These results suggest that p53 may be a vital transcription factor in beraprost-mediated bone mass increase. To verify our hypothesis, we developed OVX models using young female wild-type C57 (WT) and p53 knockout mice. P53 was abrogated in p53−/− mice, as demonstrated by western blotting and electrophoresis (Fig. 5J, K). One group of p53 knockout mice was administered beraprost, while the other group of p53 knockout mice or WT mice were administered saline as a vehicle. BMD as assessed by micro-CT was higher in p53−/− mice than that in WT mice littermates, whereas intragastric administration of beraprost did not cause improvement compared to the p53−/− mice. The BMD, Tb.N, and Tb.Th were increased in p53−/− mice compared to WT mice, whereas p53 knockout abrogated beraprost-mediated bone mass increase (Fig. 5L, M).

p53 exerts its effects on bone mass by promoting Nedd4 promoter activity

Nedd4 is an important member of the HECT domain E3 ligase family and is conserved among different species31. Nedd4 functions by ubiquitinating its substrates and Nedd4 can also alter protein trafficking. We first demonstrated that the suppression of p53 inhibited the expression of Nedd4, whereas overexpression of p53 upregulated the expression of Nedd4. To study the mechanism by which p53 regulates bone metabolism, we carried out a ChIP assay and found that p53 binds to the promoter region of Nedd4.

We predicted p53-binding sites within the Nedd4 promoter regions in JASPAR (http://jaspar.genereg.net). Furthermore, to confirm that p53 regulates Nedd4 transcription, we performed ChIP assay in M-BMSCs (Fig. 6A, B). Interestingly, overexpression of p53 caused increased binding of p53 to the Nedd4 promoter site in M-BMSCs and conversely, whereas knockdown of p53 using shRNA resulted in decreased p53 binding to the Nedd4 promoter site. Next, we quantified the binding of the Nedd4 promoter site by p53 using ChIP-PCR (Fig. 6C). The PCR results were consistent with the DNA electrophoresis results. The promoter was then cloned into a luciferase reporter plasmid (Fig. 6D). We introduced mutations in the predicted p53-binding site of the Nedd4 promoter and found that these mutations decreased luciferase activity (Fig. 6E).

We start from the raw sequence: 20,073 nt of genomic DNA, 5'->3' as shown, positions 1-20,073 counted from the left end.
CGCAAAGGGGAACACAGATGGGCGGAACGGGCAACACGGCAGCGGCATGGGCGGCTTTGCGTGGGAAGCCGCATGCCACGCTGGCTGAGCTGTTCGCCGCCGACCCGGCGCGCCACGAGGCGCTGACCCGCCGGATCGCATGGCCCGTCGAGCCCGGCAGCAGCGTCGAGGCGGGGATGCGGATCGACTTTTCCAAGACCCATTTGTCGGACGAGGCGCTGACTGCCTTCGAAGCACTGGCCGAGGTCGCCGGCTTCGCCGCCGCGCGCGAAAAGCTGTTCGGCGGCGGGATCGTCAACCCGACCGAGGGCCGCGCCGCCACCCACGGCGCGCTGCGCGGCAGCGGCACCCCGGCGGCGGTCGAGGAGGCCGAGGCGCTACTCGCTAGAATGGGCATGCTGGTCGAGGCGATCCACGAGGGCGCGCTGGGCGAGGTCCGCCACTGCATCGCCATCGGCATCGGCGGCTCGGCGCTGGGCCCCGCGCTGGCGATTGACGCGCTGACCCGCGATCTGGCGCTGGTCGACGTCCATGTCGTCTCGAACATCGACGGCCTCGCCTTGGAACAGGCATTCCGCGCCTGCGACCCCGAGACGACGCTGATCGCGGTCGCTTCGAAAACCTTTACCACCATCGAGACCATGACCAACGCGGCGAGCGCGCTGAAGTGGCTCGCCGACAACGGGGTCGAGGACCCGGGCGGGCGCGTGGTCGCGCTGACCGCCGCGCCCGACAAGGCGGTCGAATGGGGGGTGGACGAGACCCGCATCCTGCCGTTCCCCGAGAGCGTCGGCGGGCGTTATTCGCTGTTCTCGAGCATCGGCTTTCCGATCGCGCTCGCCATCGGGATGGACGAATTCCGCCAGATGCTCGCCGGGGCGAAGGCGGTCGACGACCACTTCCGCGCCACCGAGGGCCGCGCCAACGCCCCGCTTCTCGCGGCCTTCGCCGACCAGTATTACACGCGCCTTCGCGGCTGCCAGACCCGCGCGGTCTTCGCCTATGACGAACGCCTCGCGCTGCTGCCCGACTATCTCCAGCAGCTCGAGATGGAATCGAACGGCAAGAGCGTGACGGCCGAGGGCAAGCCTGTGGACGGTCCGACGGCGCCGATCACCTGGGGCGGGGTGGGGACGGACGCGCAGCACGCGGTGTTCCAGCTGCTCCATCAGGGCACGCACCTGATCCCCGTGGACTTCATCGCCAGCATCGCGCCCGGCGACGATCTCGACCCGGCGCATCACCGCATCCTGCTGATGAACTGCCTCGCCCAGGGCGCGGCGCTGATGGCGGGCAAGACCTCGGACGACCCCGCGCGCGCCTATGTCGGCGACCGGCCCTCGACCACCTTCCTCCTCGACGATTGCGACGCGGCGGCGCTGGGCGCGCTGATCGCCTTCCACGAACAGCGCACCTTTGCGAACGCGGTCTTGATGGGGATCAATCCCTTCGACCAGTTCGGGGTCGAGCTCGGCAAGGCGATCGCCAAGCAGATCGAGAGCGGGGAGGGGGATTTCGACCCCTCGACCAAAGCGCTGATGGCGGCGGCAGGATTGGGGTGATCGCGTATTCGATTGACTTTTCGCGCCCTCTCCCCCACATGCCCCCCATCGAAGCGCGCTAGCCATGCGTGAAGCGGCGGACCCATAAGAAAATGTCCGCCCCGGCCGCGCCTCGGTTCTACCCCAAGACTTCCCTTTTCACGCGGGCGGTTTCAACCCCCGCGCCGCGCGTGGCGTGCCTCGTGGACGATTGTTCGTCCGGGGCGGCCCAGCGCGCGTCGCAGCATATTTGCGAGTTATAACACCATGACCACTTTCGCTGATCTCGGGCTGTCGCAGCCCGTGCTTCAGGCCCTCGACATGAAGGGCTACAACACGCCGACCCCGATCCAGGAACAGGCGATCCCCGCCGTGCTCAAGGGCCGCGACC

Fig. 6: P53 exerts its effects on bone mass by promoting Nedd4 promoter activity.
figure6

A Schematic illustration of the p53-binding sequence and the promoter region of Nedd4 in mice and humans. B, C P53 binds to its binding sites in the Nedd4 promoter, as shown by the ChIP assay. Results are shown as mean ± SD; n = 5; ***P < 0.001 by analysis of variance (ANOVA) with Tukey’s post-hoc test. D Mutations in the putative p53-binding site in the Nedd4 promoter region. E Mutations in the binding site decreased luciferase activity in M-BMSCs. Results are shown as mean ± SD; n = 5; *P < 0.05, **P < 0.01, and ***P < 0.001 by ANOVA with Tukey’s post-hoc test. F–I qRT-PCR and western blotting were used to measure the transfection efficiency of Nedd4 in M-BMSCs and MC3T3-E1 cells. n = 5; ***P < 0.001 by ANOVA with Tukey’s post-hoc test. J, K Quantitative analysis of ALP activity. n = 5; *P < 0.05, **P < 0.01, and ***P < 0.001 by ANOVA with Tukey’s post-hoc test. L, M qRT-PCR showing mRNA expression of Runx2, Alp, OCN, and OSX in M-BMSCs. Results are shown as mean ± SD; n = 5; ns (P > 0.05), **P < 0.01 and ***P < 0.001 by ANOVA with Tukey’s post-hoc test. N Representative images of ALP and ARS staining.

We further evaluated the osteogenic capacity of M-BMSCs and MC3T3-E1 cells after modulation of expression of Nedd4. We knocked down or overexpressed Nedd4 in M-BMSCs and MC3T3-E1 cells using lentiviruses (Fig. 6F–I). The capacity of the osteogenic cells was measured 14 days after osteogenic induction (Fig. 6J, K). We then measured the mRNA expression of Runx2, Alp, OSX, and OCN. These results illustrated that diminished Nedd4 in M-BMSCs and MC3T3-E1 cells increased the expression of Alp, OSX, and OCN during osteogenic induction; however, overexpression of Nedd4 had the opposite effect (Fig. 6L, M). ALP and ARS staining illustrated that Nedd4 knockdown resulted in more intense staining, while the overexpression of Nedd4 led to less intense staining during osteogenesis (Fig. 6N). In conclusion, these results illustrated that Nedd4 inhibited the osteogenic differentiation potential of M-BMSCs and MC3T3-E1 cells in vitro.

Nedd4 directly recognizes Runx2

As shown above, beraprost upregulated the expression of Runx2 mainly at the protein level and not at the mRNA level. While GSEA showed increased expression of genes involved in negative regulation protein modification process in beraprost-treated M-BMSCs, we hypothesized that Nedd4 mediates the degradation of Runx2 protein. To verify our hypothesis, cells were treated with either NH4Cl (a lysosome inhibitor) or MG132 (a proteasome inhibitor). We found that Runx2 protein was more sensitive to MG132, confirming that the degradation of Runx2 occurred mainly through the proteasome pathway (Fig. 7A). Furthermore, we found that beraprost treatment decreased the ubiquitination of myc-Runx2 (Fig. 7B). In conclusion, our data indicate that beraprost inhibits ubiquitin–proteasomal degradation of Runx2 in M-BMSCs.